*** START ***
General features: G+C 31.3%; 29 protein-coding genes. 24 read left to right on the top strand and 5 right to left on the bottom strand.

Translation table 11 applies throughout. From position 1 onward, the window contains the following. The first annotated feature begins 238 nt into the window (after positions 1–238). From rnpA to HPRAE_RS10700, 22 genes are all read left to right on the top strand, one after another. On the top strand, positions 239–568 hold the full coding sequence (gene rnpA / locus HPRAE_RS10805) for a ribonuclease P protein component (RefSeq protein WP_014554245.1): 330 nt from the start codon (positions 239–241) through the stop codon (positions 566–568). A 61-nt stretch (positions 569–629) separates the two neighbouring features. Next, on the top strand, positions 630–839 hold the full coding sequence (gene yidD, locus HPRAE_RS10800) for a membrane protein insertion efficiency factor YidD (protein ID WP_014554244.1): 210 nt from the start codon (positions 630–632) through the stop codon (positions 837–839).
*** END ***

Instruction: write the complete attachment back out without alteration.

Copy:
General features: G+C 31.3%; 29 protein-coding genes. 24 read left to right on the top strand and 5 right to left on the bottom strand.

Translation table 11 applies throughout. From position 1 onward, the window contains the following. The first annotated feature begins 238 nt into the window (after positions 1–238). From rnpA to HPRAE_RS10700, 22 genes are all read left to right on the top strand, one after another. On the top strand, positions 239–568 hold the full coding sequence (gene rnpA / locus HPRAE_RS10805) for a ribonuclease P protein component (RefSeq protein WP_014554245.1): 330 nt from the start codon (positions 239–241) through the stop codon (positions 566–568). A 61-nt stretch (positions 569–629) separates the two neighbouring features. Next, on the top strand, positions 630–839 hold the full coding sequence (gene yidD, locus HPRAE_RS10800) for a membrane protein insertion efficiency factor YidD (protein ID WP_014554244.1): 210 nt from the start codon (positions 630–632) through the stop codon (positions 837–839).